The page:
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Minerva Anestesiologica 2018 July;84(7):787-95

DOI: 10.23736/S0375-9393.17.12305-9


language: English

Gastric ultrasound to guide anesthetic management in elective surgical patients non-compliant with fasting instructions: a retrospective cohort study

Peter van de PUTTE 1, 2 , Jonathan van HOONACKER 1, Anahi PERLAS 3

1 Department of Anesthesiology, AZ Monica, Campus Deurne, Deurne, Belgium; 2 UMC Radboud, Nijmegen, The Netherlands; 3 Department of Anesthesia and Pain Management, Toronto Western Hospital, University Health Network, University of Toronto, Toronto, ON, Canada


BACKGROUND: Perioperative aspiration leads to significant morbidity and mortality. Standard fasting periods are used to ensure an empty stomach in patients. Anesthesiologists are frequently confronted with cases of dubious adherence to these guidelines. Point-of-care gastric ultrasound is a diagnostic tool that offers information on the type and volume of gastric contents.
METHODS: We performed a retrospective analysis of a departmental database containing clinical and sonographic information on elective surgical patients who had been non-compliant to the fasting guidelines. Primary outcome was the incidence of changes in aspiration risk stratification and anesthetic management when a point-of-care gastric ultrasound examination was added to a standard history-based clinical assessment. Secondary outcomes included type of changes (timing of the surgical procedure or change in anesthetic technique) and the incidence of aspiration. Differences in the management plan (history-based versus gastric ultrasound) were tested with McNemar-Bowker’s Exact Test of symmetry.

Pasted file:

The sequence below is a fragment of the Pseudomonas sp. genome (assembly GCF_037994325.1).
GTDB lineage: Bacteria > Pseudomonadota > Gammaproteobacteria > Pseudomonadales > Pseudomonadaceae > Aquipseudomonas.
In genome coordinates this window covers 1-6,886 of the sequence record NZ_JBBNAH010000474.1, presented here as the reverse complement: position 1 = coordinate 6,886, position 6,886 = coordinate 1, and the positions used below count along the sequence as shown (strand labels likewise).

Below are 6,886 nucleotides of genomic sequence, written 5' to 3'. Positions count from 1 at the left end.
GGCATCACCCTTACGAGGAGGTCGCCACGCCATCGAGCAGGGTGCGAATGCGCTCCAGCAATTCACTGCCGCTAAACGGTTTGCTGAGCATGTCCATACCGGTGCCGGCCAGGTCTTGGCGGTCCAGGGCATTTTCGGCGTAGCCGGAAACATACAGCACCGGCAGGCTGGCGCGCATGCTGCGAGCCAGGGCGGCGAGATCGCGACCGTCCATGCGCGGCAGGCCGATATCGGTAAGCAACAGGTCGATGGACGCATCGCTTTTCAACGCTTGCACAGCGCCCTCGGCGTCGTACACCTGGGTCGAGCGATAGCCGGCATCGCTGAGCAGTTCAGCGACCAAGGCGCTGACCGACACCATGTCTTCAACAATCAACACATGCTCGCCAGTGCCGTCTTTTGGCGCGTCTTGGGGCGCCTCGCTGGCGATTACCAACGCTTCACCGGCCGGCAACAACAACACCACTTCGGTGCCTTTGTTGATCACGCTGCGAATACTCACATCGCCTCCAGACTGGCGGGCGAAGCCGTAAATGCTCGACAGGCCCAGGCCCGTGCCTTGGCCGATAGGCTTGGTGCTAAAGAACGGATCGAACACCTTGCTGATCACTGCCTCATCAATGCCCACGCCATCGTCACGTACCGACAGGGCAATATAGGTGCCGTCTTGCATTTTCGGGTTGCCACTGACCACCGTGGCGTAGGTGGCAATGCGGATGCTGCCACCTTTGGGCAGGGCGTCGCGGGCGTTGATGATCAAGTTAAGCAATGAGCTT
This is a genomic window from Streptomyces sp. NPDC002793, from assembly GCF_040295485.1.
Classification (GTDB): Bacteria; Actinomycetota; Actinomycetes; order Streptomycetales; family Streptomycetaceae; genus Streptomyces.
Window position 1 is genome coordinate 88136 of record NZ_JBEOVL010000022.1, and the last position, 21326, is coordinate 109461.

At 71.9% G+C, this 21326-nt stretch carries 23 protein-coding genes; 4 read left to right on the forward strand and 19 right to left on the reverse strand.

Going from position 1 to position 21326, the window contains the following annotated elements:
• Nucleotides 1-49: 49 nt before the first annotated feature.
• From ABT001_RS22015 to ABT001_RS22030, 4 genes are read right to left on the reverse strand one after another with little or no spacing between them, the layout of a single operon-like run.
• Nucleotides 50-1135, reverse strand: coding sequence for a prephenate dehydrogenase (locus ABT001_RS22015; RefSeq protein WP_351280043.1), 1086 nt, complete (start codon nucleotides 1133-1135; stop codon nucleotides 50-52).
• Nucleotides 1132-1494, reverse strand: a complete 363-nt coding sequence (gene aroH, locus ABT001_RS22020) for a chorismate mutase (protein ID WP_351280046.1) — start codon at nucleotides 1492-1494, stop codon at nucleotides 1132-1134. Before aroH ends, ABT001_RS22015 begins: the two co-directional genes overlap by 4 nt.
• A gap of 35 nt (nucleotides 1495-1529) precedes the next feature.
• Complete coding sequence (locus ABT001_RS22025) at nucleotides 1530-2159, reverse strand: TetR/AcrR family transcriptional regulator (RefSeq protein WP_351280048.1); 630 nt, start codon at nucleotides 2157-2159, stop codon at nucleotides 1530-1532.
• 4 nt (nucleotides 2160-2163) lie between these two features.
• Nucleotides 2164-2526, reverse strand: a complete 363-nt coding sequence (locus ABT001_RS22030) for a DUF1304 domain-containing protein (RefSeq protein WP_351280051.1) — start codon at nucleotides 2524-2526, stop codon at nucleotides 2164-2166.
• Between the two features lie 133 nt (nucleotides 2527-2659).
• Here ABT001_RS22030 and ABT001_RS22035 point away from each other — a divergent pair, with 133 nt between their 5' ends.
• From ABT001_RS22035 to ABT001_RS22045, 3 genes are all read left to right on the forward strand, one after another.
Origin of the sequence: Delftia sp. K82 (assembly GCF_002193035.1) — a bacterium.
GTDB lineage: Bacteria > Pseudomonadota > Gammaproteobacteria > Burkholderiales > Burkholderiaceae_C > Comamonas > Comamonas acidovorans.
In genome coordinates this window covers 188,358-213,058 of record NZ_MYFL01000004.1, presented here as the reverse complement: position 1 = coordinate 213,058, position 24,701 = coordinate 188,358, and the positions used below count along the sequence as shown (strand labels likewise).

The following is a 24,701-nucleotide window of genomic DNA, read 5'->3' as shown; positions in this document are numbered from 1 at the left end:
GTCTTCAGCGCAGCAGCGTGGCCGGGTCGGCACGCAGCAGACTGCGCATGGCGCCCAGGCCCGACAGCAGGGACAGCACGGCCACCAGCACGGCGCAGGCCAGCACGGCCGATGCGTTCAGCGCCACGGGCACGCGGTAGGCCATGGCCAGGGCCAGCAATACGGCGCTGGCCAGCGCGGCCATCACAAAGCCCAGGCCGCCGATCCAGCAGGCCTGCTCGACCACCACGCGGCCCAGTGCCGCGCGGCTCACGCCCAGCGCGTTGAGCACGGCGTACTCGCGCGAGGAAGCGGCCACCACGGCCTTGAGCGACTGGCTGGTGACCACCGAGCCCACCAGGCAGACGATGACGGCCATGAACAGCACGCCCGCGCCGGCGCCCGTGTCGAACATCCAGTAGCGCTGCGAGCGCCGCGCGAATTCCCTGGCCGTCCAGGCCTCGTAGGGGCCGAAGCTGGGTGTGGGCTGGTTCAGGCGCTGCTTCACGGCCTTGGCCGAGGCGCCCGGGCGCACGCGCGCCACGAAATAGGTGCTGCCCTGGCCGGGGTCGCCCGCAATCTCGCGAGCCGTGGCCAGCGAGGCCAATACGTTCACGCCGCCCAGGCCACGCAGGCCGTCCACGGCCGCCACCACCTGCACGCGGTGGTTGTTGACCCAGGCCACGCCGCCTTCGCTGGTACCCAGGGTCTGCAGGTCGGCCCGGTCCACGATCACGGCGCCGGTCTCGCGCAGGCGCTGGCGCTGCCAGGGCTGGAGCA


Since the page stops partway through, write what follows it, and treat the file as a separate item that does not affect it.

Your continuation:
RESULTS: Thirty-seven patients met the inclusion criteria. Aspiration risk assessment and anesthetic management changed in 24 cases (64.9%) following gastric ultrasound. Additionally, there was a non-significant difference in the distribution of the pre- and post-test changes in timing (delay, cancel, proceed) (P=0.074) with a trend towards a lower number of surgical cancellations and a higher number of proceeds. No aspirations were documented.
CONCLUSIONS: This retrospective study suggests that gastric ultrasound may be a useful diagnostic addition to standard patient assessment in cases of non-compliance to fasting guidelines. It allows to personalize aspiration risk assessment and to tailor anesthetic management to the individual patient.

KEY WORDS: Fasting - Gastrointestinal contents - Ultrasonography - Patient compliance

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